Dr. Frédéric Petit

Principal Infrastructure Analyst/ Research Scientist

Argonne National Laboratory

United States

Frédéric Petit is a Research Scientist specializing in critical infrastructure interdependencies and resilience at Argonne National Laboratory. With a background in earth sciences and civil engineering, Dr. Petit has focused on risk management and business continuity since 2002.

Dr. Petit leads the development of methodologies for the assessment of preparedness, mitigation, response, recovery, and overall resilience capabilities of facilities, communities, and regions. He also lends his expertise to work on risk, vulnerability and threat analysis of critical infrastructure. Dr. Petit received his PhD from the École Polytechnique de Montreal in Civil Engineering, focusing on vulnerability analysis techniques for critical infrastructure and dependencies on cybernetics.

Dr. Petit is member of various program committees for conferences, such as the Symposium on Risk Management and Cyber-Informatics (RMCI) and the Society of American Military Engineers Critical Infrastructure Symposium (CIS), and has recently been appointed Regional Director for North America of the International Association of Critical Infrastructure Protection Professionals (IACIPP).


Critical Infrastructure Interdependency Assessment

Critical infrastructure protection and resilience require the consideration of interdependencies that can exist among infrastructure, how these are managed, and how they affect business continuity, security, and resilience management. Furthermore assessing infrastructure protection and resilience requires consideration of many interconnected socioeconomic, ecological, climatic, and technical elements. These interconnections mean that disruption or failure of one element can lead to cascading and escalating failures in others.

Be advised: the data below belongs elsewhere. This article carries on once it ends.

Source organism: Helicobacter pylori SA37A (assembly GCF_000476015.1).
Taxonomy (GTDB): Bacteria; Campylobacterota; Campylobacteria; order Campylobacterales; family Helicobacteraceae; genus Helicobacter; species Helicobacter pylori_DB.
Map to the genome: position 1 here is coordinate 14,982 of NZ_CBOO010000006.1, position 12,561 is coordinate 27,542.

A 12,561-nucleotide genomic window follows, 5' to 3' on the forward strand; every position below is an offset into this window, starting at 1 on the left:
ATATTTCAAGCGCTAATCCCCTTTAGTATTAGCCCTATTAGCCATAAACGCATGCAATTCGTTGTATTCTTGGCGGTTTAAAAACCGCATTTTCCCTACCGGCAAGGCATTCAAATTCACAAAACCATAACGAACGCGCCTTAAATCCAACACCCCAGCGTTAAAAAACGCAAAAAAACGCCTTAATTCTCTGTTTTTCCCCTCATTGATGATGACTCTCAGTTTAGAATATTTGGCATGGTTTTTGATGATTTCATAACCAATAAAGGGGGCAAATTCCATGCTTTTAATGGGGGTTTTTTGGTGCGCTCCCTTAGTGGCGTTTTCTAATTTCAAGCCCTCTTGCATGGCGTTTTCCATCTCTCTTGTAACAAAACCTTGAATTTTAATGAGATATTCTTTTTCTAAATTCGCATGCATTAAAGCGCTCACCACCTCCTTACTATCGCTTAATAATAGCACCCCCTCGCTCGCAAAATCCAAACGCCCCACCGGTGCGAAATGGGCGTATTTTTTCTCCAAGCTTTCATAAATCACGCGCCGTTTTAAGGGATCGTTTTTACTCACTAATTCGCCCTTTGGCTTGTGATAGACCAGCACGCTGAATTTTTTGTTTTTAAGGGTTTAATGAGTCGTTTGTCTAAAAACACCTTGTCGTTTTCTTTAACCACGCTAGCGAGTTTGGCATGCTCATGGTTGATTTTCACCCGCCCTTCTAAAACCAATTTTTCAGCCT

Interdependencies among infrastructure systems lead to a level of complexity that masks many systemic risks. As a result, an impact to a single node or link—the proverbial “single point of failure” that is often hidden deep within these interconnected systems—can result in important economic and physical damage on a city-wide, regional, or even national or international scale. To manage all phases, types, and dimensions of interdependencies, and to address the entire resilience management spectrum, a scalable approach is needed that uses all available data and integrates currently separated capabilities.

There is no standardized methodology (or combination of methodologies) to consider dependencies and interdependencies. Depending on the scope of the project, specific approaches are developed and implemented. This presentation will provide an overview of a framework for a comprehensive and holistic interdependency assessment.